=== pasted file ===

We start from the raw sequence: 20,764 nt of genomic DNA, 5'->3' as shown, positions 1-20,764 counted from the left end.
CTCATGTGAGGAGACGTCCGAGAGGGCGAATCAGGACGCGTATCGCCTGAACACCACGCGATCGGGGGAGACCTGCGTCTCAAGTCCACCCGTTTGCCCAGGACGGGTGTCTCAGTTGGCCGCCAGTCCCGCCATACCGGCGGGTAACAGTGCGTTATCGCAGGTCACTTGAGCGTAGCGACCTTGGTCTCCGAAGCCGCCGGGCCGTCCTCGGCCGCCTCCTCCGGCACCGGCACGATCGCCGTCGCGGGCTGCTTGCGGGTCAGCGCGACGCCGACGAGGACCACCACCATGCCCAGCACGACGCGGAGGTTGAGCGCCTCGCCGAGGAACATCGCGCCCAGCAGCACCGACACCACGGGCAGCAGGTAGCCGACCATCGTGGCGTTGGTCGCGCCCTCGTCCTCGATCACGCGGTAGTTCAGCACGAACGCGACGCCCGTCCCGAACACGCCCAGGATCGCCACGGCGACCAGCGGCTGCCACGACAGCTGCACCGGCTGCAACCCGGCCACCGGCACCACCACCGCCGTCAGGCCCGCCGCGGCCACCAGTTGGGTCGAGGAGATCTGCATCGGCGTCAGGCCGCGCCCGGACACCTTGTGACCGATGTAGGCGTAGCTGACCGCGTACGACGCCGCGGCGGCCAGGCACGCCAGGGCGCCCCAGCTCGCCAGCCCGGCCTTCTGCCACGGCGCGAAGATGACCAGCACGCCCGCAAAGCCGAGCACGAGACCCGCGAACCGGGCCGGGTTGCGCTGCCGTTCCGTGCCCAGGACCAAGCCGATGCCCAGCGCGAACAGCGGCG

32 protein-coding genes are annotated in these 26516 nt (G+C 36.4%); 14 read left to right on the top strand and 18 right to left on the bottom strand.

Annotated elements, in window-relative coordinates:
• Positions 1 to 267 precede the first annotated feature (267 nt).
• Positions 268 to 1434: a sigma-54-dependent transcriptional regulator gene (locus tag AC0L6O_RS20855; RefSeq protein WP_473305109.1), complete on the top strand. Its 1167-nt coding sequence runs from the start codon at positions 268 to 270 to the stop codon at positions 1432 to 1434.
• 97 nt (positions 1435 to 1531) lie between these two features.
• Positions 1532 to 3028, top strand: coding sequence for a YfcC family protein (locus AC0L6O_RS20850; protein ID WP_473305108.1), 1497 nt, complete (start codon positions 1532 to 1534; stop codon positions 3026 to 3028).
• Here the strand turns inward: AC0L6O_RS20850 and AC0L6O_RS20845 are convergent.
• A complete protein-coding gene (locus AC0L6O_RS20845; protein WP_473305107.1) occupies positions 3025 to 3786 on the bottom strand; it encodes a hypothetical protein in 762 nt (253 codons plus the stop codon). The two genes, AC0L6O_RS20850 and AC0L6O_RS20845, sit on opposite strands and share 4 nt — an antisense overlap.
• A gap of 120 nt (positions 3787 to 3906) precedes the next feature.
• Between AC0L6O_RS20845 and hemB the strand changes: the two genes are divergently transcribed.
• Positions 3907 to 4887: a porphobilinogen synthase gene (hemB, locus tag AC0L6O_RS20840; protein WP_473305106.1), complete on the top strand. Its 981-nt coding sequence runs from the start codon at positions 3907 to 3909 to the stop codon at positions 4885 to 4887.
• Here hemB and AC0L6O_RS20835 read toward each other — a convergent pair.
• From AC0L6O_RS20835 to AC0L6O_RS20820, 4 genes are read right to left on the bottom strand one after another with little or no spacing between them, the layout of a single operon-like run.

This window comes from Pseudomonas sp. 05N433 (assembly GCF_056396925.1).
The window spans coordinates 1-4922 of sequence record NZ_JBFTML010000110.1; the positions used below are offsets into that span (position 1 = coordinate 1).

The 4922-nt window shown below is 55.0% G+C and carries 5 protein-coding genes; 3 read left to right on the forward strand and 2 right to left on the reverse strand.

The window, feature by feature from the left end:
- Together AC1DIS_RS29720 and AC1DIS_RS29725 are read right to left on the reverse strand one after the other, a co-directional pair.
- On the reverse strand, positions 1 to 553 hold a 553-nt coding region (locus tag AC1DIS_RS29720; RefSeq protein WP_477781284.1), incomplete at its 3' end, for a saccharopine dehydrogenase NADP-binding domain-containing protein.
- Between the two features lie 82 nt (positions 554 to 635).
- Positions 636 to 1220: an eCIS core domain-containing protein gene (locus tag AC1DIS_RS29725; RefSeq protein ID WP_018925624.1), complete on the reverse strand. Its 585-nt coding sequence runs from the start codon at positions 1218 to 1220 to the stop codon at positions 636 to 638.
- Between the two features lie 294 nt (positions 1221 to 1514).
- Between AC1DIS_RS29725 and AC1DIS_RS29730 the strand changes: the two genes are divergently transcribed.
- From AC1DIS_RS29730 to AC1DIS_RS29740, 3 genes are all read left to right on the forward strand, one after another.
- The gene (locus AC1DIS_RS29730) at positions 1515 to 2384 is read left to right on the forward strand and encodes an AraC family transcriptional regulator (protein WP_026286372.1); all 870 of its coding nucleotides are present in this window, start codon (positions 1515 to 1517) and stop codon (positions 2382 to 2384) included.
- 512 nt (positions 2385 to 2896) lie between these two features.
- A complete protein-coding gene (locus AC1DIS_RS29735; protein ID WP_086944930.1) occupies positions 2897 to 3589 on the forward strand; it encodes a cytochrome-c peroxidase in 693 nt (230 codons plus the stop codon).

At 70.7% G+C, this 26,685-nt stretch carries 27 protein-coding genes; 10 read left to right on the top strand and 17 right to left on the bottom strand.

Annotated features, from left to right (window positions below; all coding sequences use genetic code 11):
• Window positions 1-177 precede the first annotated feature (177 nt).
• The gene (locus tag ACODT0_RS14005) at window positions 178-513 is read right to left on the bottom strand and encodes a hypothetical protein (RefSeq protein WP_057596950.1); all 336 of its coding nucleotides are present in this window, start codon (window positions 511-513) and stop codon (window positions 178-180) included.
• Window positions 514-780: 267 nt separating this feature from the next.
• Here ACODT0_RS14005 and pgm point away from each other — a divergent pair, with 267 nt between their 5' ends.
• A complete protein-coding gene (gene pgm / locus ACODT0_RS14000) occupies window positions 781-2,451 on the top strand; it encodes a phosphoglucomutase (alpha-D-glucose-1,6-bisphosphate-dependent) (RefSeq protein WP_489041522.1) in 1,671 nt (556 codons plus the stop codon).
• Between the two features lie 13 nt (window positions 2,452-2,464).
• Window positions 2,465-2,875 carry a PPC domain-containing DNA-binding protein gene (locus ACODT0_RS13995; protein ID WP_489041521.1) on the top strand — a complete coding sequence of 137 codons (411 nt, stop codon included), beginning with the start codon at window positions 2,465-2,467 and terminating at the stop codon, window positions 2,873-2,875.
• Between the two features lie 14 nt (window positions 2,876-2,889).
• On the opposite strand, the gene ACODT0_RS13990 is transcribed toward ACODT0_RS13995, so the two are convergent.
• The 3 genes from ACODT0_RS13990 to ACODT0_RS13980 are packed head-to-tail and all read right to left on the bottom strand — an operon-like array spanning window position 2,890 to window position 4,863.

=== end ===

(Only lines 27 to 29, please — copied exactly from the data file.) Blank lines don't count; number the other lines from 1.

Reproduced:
- The gene (locus AC1DIS_RS29730) at positions 1515 to 2384 is read left to right on the forward strand and encodes an AraC family transcriptional regulator (protein WP_026286372.1); all 870 of its coding nucleotides are present in this window, start codon (positions 1515 to 1517) and stop codon (positions 2382 to 2384) included.
- 512 nt (positions 2385 to 2896) lie between these two features.
- A complete protein-coding gene (locus AC1DIS_RS29735; protein ID WP_086944930.1) occupies positions 2897 to 3589 on the forward strand; it encodes a cytochrome-c peroxidase in 693 nt (230 codons plus the stop codon).